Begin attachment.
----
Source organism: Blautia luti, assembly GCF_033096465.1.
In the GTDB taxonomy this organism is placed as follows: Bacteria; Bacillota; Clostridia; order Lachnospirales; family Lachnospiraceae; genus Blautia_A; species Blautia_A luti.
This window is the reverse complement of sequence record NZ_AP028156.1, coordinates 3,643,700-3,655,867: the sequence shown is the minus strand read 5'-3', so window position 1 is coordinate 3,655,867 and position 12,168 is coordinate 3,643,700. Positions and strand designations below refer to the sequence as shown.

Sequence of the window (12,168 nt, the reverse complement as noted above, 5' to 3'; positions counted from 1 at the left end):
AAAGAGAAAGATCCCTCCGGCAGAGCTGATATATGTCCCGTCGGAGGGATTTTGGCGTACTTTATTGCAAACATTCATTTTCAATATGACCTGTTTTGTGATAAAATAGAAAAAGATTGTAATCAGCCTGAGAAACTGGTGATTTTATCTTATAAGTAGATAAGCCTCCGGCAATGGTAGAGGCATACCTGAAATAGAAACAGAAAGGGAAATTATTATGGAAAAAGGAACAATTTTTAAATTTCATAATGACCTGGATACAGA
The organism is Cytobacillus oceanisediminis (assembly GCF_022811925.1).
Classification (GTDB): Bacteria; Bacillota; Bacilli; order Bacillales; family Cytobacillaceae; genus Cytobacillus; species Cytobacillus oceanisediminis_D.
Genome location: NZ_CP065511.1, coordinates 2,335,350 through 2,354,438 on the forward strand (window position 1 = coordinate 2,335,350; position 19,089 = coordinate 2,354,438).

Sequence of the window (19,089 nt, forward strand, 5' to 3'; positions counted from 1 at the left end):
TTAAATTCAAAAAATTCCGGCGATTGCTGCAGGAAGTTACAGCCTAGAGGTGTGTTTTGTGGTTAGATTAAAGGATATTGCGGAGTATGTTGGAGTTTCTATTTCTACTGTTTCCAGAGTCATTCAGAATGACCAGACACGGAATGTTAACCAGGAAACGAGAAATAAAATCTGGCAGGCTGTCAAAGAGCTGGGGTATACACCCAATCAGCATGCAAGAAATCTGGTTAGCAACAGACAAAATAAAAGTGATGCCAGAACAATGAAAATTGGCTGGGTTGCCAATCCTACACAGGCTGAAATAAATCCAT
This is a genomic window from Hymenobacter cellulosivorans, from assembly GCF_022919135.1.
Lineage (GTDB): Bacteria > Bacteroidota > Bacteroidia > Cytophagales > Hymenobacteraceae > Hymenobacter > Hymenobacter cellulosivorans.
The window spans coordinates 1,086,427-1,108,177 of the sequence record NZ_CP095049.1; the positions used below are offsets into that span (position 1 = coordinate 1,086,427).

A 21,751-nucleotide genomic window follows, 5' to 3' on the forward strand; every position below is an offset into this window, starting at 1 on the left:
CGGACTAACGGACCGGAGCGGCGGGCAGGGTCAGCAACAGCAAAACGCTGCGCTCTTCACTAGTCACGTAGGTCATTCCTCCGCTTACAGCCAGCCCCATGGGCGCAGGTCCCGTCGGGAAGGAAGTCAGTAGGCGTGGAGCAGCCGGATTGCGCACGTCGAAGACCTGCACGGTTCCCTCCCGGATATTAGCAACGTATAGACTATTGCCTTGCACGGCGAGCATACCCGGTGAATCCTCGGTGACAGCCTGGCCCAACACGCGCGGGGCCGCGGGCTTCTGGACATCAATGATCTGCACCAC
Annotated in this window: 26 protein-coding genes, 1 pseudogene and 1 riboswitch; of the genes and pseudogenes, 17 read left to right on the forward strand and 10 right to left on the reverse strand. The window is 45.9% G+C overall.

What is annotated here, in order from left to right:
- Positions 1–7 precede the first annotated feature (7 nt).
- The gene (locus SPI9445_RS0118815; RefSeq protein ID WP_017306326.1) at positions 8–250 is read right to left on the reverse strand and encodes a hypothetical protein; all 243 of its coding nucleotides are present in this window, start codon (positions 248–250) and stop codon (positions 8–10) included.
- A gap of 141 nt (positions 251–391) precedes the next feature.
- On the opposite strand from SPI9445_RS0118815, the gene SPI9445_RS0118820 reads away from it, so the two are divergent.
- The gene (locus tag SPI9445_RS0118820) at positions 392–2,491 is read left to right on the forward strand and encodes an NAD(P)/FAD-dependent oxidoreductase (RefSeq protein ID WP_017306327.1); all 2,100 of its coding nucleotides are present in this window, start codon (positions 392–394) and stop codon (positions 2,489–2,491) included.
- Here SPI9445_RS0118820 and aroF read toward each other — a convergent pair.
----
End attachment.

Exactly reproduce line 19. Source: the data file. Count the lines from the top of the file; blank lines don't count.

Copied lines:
- The gene (locus SPI9445_RS0118815; RefSeq protein ID WP_017306326.1) at positions 8–250 is read right to left on the reverse strand and encodes a hypothetical protein; all 243 of its coding nucleotides are present in this window, start codon (positions 248–250) and stop codon (positions 8–10) included.